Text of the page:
Building collections, exhibits, and technological systems to support our communities across languages and cultures
Saturday, Sept. 29th, 2:15-3:30pm) – (Twitter tag used during presentation #ufjclc)
Recap by Daisy C. Muralles

Speakers in this panel included:

  • Melody (moderator)
  • Lourdes Santamaría-Wheeler – Exhibits Coordinator (@musarian)
  • Dr. Crystal Felima – Caribbean Studies Data Curation Visiting Librarian
  • Melissa Jerome, MS – Project Coordinator, Florida & Puerto Rico Digital Newspaper Project

As part of the “Bridge Building, Intersectionality and Inclusion” track at JCLC 2018, panelists were able to provide overviews of (very!) successful digital humanities projects from three exceptional individuals affiliated with the University of Florida, George A. Smathers Libraries.

The panel began with an introduction to the University of Florida (UF) student demographics in order to help the audience understand the specific student needs at UF. The race/ethnicity breakdown for UF students is roughly 57% White, 15% Latino, 8% non-resident Alien (O), 7% Black, 7% Asian. Additional enrollment and demographic information about UF students can be found here: https://ir.aa.ufl.edu/uffacts/enrollment-1/ Individual presentations from each panelist continued.

Lourdes Santamaría-Wheeler is the manager of the exhibition program at UF George A. Smathers Libraries. Most of the exhibitions are short-term displays (6-12 weeks), cover 11 exhibit areas, with mostly archival materials on display.  From 2014 through 2017, Santamaría-Wheeler has managed three multilingual exhibits. Through the process of collaboration and finding opportunities in partners on campus, Santamaría-Wheeler has been able to put on multilingual displays both online and on physical exhibit, describing that the multilingual aspects of these exhibits have increased visibility and access to the collections.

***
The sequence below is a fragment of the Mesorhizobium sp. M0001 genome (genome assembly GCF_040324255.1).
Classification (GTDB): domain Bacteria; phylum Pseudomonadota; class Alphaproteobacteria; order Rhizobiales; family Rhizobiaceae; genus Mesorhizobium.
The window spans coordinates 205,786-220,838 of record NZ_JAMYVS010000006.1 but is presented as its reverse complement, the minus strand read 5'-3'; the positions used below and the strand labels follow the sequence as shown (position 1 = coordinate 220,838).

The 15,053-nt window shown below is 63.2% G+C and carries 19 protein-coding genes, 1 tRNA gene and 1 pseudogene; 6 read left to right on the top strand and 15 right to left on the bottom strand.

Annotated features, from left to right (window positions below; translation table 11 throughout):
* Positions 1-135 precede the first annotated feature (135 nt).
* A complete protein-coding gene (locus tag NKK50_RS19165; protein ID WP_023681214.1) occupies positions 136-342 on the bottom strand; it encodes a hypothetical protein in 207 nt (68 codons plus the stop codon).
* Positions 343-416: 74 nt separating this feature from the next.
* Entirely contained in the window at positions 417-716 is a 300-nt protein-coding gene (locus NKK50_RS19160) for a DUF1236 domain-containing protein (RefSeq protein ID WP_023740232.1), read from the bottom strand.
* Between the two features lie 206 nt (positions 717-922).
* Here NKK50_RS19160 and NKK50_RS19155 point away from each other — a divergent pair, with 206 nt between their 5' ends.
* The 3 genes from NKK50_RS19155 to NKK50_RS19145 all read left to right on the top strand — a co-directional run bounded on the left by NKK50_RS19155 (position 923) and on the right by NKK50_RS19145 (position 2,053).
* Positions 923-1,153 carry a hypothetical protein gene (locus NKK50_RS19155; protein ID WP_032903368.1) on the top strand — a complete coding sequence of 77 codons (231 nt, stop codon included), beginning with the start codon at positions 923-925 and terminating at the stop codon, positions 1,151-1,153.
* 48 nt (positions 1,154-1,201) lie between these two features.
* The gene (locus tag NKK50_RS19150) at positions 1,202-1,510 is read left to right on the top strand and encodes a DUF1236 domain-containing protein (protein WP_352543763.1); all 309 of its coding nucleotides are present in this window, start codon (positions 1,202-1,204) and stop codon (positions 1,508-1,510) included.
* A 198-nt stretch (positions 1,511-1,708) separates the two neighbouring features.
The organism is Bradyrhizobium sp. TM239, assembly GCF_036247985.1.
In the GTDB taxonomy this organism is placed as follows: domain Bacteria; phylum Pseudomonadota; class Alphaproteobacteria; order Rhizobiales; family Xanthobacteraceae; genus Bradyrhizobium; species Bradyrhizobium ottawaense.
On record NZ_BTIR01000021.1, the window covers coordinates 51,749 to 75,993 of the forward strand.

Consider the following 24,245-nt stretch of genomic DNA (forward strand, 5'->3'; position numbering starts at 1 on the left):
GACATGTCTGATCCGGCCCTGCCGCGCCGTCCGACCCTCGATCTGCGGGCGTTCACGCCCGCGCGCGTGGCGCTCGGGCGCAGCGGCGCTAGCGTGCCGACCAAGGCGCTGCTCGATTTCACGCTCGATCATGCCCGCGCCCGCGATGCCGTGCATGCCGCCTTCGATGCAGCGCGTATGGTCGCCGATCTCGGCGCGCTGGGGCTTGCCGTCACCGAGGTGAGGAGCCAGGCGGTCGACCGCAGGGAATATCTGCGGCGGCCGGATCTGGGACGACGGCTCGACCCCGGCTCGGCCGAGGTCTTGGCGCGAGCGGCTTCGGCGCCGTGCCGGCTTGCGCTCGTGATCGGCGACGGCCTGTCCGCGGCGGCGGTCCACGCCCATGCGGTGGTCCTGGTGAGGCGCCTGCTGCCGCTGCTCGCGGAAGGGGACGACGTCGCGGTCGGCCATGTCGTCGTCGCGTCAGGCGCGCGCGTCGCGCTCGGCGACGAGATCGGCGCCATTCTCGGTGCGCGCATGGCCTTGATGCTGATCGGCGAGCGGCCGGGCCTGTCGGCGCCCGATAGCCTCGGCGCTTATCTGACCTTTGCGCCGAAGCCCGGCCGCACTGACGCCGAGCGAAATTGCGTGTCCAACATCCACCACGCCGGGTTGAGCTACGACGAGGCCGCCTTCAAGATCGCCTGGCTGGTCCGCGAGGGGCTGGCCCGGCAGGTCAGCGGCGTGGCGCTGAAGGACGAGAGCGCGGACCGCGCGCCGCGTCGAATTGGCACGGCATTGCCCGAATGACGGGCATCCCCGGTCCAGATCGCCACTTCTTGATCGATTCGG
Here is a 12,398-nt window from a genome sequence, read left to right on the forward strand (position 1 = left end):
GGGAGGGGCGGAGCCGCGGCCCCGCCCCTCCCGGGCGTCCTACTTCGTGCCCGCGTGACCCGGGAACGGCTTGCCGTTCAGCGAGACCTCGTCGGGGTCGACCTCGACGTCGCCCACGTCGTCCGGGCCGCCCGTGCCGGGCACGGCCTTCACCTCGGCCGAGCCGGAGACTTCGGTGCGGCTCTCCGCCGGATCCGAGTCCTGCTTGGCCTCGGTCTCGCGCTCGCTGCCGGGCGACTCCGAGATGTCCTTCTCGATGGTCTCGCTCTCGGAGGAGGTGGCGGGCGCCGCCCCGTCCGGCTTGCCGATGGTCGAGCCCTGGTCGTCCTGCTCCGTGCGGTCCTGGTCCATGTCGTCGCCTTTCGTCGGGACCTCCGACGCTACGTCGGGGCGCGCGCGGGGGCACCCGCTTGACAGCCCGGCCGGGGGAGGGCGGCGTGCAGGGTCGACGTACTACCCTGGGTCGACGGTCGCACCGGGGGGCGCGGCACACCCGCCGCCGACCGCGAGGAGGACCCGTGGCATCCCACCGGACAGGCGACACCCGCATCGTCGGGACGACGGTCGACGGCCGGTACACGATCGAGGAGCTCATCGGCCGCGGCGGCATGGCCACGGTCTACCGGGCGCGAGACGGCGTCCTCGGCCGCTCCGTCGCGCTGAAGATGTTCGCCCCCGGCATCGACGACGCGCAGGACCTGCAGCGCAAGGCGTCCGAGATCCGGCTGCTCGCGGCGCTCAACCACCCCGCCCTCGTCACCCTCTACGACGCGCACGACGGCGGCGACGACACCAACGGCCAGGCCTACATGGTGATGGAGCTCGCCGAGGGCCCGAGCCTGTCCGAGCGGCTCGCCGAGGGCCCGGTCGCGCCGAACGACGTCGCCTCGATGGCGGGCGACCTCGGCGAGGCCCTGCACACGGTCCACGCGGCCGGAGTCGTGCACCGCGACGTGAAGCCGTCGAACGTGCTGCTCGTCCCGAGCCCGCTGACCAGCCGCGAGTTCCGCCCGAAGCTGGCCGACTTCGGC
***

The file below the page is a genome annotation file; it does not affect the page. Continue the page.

Dr. Crystal Felima described the power of integrating undergraduate students in the process of forming their own critical digital scholarship. The course taught (HAT 3564: Haitian Culture and Society) was cross-listed in African American Studies, Anthropology, and Latin American Studies. Students were required to create a digital project that “explore[s] teaching, research, student learning, and e-scholarship in Haitian Studies”.

Dr. Felima focused students to review readings and studies done by Haitian scholars. This strategy showed that students can engage with resources from Haiti outside the classroom. The public facing aspect of the student’s projects (websites noted below) brought to the forefront the importance of digital scholarship for public engagement and further tasked students to highlight their thinking and projects digitally.

Students Projects

The student projects have been highlighted in a digital scholarship showcase and will also be presented by the students in a conference in Haiti.

Melissa Jerome described her work with the Florida & Puerto Rico Digital Newspaper Project,  which is a study on how to improve the metadata as it relates to the requirements of the different discovery platforms used to host the newspaper content. The pilot study identified the need for multilingual metadata. As described by Jerome, Latin American and Caribbean newspaper sources have political biases and come in various languages. It is critical that the metadata contains information regarding historical context and are described in the source language. In some platforms, the newspapers are accompanied by essays for each newspaper title. This includes information about the publisher, the paper’s audience, description of general content, and whether the paper had political or other government/social ties. Jerome indicated that additional assessments will be conducted to make a bigger case to integrate multilingual metadata in additional collections on various platforms.

You can explore the digitized newspapers online:

In summary, the three projects described during this panel can be used as successful case studies to provide evidence to library administration and other stakeholders to provide library resources (people, time and funding) to support multilingual projects in the library. The benefits can be seen in the learning, teaching, and research possibilities to librarians and students, as described by the panelists.